Luxury in Porto – dining at Raiva Restaurant

If you’re looking to elevate your dining experience while visiting Porto and its surrounding landscape, then you can do no better than the sensational Raiva Restaurant at the Octant Douro hotel in Portugal. We review a Tasting Menu that promises as many twists and turns as the Douro River itself.

The ‘garden to table’ concept has taken the restaurant world by storm in the last decade. In today’s climate of awareness when it comes to sustainability, food miles and support of local industry, then being able to identify and share where each part of the produce of your menu is from has become highly aspirational. This is why you might see meat described by the regional farm it’s been sourced from, or cheeses differentiated from the actual cattle used to produce the milk.

But having a menu that literally tells you how many kilometres the produce has come from? That’s taking a love of locality to a new level.

Not only that, but while you are eating you can literally gaze across the gorgeous land that has provided you meal. A meal at Raiva also offers a show-stopping panoramic view of the Douro Valley. Arrive at sunset and watch as the day gently shifts into twilight and the sky glows a burnt orange and shimmering gold before easing into lavender, dark purple and finally star-studded navy. Below you can see the river Douro winding through the steep hills of the valley, and the twinkling lights of Porto in the distance.

Raiva is part of the luxury Octant Douro hotel, and is a celebration of Portuguese cuisine and the incredible produce that can be found in the area. The Douro River itself is hugely important to this gastronomic journey. Rising to an altitude of 2000 metres in the peaks of Urbión in the interior of Spain, this 897 km long-river is blessed with a rich diversity of climates on its winding route, which creates unique opportunities for incredible wines (such as the variety of Vinho Verde ‘green wines’ famous in the area), as well as one of Spanish cuisine’s most interesting flavour-dry-cured Iberian hams, and other delicacies such as cheese, olive oils and bread. The tasting menu at Raiva pays homage to the specialities that can be harvested and procured from the landscape through which this life-giving river cuts its course.

In his 7-course tasting menu, Chef Dárcio Henriques has initiated a similar journey. Guests are taken on a voyage of the senses – not simply the taste buds, but also a feast for the eyes, and a chance to appreciate the scents, textures and intricate complexities of the combinations he’s created.

A vibrant green asparagus soup uses vegetables harvested from less than half an hour down the road at Quinta Verde Água, with a thin wafer of buckwheat, cured ham and the heads of asparagus spears appearing in the bowl like a work of modern art before the frothy, foaming liquid is poured on top. The combination of outrageously fresh soup and salty, textured additions starts the meal off perfectly and is balanced with an extra dry Vinho Verde intended to clear the palate with its slightly fruity mineralogy while also balancing the acidity of the asparagus.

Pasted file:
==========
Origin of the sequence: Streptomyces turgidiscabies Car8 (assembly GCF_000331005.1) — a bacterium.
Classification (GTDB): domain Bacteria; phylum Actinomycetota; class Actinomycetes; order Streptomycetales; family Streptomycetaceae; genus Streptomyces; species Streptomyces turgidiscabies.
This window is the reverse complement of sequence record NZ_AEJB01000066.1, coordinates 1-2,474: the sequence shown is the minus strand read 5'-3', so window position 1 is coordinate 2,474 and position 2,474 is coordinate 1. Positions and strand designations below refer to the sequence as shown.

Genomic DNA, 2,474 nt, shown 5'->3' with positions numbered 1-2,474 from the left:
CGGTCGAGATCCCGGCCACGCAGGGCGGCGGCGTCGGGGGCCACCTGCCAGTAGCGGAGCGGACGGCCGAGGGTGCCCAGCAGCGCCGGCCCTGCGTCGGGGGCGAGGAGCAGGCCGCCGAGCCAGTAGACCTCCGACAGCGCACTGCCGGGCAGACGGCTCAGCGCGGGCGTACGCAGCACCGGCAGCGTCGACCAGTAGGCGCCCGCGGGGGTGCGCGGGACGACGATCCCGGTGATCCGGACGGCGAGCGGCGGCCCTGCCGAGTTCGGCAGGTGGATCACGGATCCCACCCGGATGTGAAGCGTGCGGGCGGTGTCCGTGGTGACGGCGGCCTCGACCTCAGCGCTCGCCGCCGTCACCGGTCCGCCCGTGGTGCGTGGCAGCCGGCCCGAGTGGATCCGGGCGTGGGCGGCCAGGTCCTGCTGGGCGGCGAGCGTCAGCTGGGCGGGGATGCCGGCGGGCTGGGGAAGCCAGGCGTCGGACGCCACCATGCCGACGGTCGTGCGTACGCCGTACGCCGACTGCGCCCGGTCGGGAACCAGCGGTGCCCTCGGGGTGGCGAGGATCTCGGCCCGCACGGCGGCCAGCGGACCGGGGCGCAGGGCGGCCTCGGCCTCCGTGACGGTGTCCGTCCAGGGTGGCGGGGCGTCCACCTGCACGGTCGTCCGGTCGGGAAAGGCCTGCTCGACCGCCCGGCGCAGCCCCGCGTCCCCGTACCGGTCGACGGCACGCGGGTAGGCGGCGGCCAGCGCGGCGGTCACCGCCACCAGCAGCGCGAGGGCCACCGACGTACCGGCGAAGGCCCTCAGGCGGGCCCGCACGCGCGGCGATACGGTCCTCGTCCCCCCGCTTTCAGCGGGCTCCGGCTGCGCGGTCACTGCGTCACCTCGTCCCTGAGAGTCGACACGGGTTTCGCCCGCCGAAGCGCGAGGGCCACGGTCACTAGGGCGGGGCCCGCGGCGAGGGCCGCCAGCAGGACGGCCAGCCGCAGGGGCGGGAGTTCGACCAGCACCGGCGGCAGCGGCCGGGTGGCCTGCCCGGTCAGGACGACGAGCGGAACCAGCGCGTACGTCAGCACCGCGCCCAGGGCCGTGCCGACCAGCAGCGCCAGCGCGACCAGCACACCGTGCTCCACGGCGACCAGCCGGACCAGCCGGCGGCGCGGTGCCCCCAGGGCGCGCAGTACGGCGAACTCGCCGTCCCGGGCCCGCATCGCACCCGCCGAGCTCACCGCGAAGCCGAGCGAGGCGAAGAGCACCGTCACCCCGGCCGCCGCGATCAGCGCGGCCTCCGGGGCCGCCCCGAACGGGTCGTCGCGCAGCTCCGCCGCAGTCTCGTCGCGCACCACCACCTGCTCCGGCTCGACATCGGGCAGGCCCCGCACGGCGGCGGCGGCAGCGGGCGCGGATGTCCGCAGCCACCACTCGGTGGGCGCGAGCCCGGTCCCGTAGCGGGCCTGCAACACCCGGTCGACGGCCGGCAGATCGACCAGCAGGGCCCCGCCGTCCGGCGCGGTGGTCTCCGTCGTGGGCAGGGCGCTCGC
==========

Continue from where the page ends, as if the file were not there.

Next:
A course of peas and egg offers a garden-brightness that’s intensified with oozing, savoury, silky yolk, and is paired with a flighty sparkling wine that brings just the right amount of effervescence to the palate, cleaning the mouth after that sticky, indulgent egg yolk.

One of the most impressive courses is the Arouquesa rump steak – a speciality bread from Portugal, which is characterised by its tender juiciness and delectably marbled appearance. It’s served with rich oxtail rice and a meat sauce made from animal bones, reduced to an almost treacle-like glistening brown liquid that smacks of umami flavour.

And of course, if couldn’t be a Pairing Menu in Portugal without including some Port – at Raiva, they have huge bottles they fill themselves and keep in the cellar, containing 20-year-old fortified wine that smacks of dried fruits, honey, apricots and the spices of Christmas time.

An evening spent at Raiva is less a meal and more of an experience. Prepare yourself for a journey that’s been curated with evident passion, enthusiasm and keen knowledge about the ingredients on display. While there is obvious flair and technical skill employed in every course on the menu, at the heart of the matter is a celebration – of the life-giving Douro River, of the people who live along its banks and cultivate its crops, and of the guests that travel to enjoy the delicacies it offers.

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Source: BOE